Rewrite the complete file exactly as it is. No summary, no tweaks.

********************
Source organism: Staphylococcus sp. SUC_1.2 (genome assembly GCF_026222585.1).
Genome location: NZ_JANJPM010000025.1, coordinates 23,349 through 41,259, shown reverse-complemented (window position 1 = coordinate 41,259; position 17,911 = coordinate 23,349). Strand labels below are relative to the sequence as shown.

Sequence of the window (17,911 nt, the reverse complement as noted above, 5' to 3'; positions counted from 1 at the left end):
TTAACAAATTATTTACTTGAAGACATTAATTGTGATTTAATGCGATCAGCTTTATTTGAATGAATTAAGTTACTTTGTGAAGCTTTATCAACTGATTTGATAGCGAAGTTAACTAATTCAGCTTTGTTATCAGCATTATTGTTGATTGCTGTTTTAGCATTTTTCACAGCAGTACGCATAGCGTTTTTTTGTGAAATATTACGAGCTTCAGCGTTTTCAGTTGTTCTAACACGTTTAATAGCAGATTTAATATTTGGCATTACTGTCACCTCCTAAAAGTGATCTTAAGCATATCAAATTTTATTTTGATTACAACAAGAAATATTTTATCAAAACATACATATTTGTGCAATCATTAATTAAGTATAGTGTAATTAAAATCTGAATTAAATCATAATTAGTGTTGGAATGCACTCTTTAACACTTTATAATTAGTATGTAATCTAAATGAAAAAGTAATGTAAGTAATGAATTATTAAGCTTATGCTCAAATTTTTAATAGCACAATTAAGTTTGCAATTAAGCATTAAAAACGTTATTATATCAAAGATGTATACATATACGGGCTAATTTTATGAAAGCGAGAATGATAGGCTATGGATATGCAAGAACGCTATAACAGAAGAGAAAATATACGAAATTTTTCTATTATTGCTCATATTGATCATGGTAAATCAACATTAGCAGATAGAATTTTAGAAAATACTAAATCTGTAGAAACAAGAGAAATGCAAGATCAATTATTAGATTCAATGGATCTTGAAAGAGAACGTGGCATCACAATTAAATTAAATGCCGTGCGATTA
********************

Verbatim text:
Source organism: Staphylococcus sp. SUC_1.2 (genome assembly GCF_026222585.1).
Genome location: NZ_JANJPM010000025.1, coordinates 23,349 through 41,259, shown reverse-complemented (window position 1 = coordinate 41,259; position 17,911 = coordinate 23,349). Strand labels below are relative to the sequence as shown.

Sequence of the window (17,911 nt, the reverse complement as noted above, 5' to 3'; positions counted from 1 at the left end):
TTAACAAATTATTTACTTGAAGACATTAATTGTGATTTAATGCGATCAGCTTTATTTGAATGAATTAAGTTACTTTGTGAAGCTTTATCAACTGATTTGATAGCGAAGTTAACTAATTCAGCTTTGTTATCAGCATTATTGTTGATTGCTGTTTTAGCATTTTTCACAGCAGTACGCATAGCGTTTTTTTGTGAAATATTACGAGCTTCAGCGTTTTCAGTTGTTCTAACACGTTTAATAGCAGATTTAATATTTGGCATTACTGTCACCTCCTAAAAGTGATCTTAAGCATATCAAATTTTATTTTGATTACAACAAGAAATATTTTATCAAAACATACATATTTGTGCAATCATTAATTAAGTATAGTGTAATTAAAATCTGAATTAAATCATAATTAGTGTTGGAATGCACTCTTTAACACTTTATAATTAGTATGTAATCTAAATGAAAAAGTAATGTAAGTAATGAATTATTAAGCTTATGCTCAAATTTTTAATAGCACAATTAAGTTTGCAATTAAGCATTAAAAACGTTATTATATCAAAGATGTATACATATACGGGCTAATTTTATGAAAGCGAGAATGATAGGCTATGGATATGCAAGAACGCTATAACAGAAGAGAAAATATACGAAATTTTTCTATTATTGCTCATATTGATCATGGTAAATCAACATTAGCAGATAGAATTTTAGAAAATACTAAATCTGTAGAAACAAGAGAAATGCAAGATCAATTATTAGATTCAATGGATCTTGAAAGAGAACGTGGCATCACAATTAAATTAAATGCCGTGCGATTA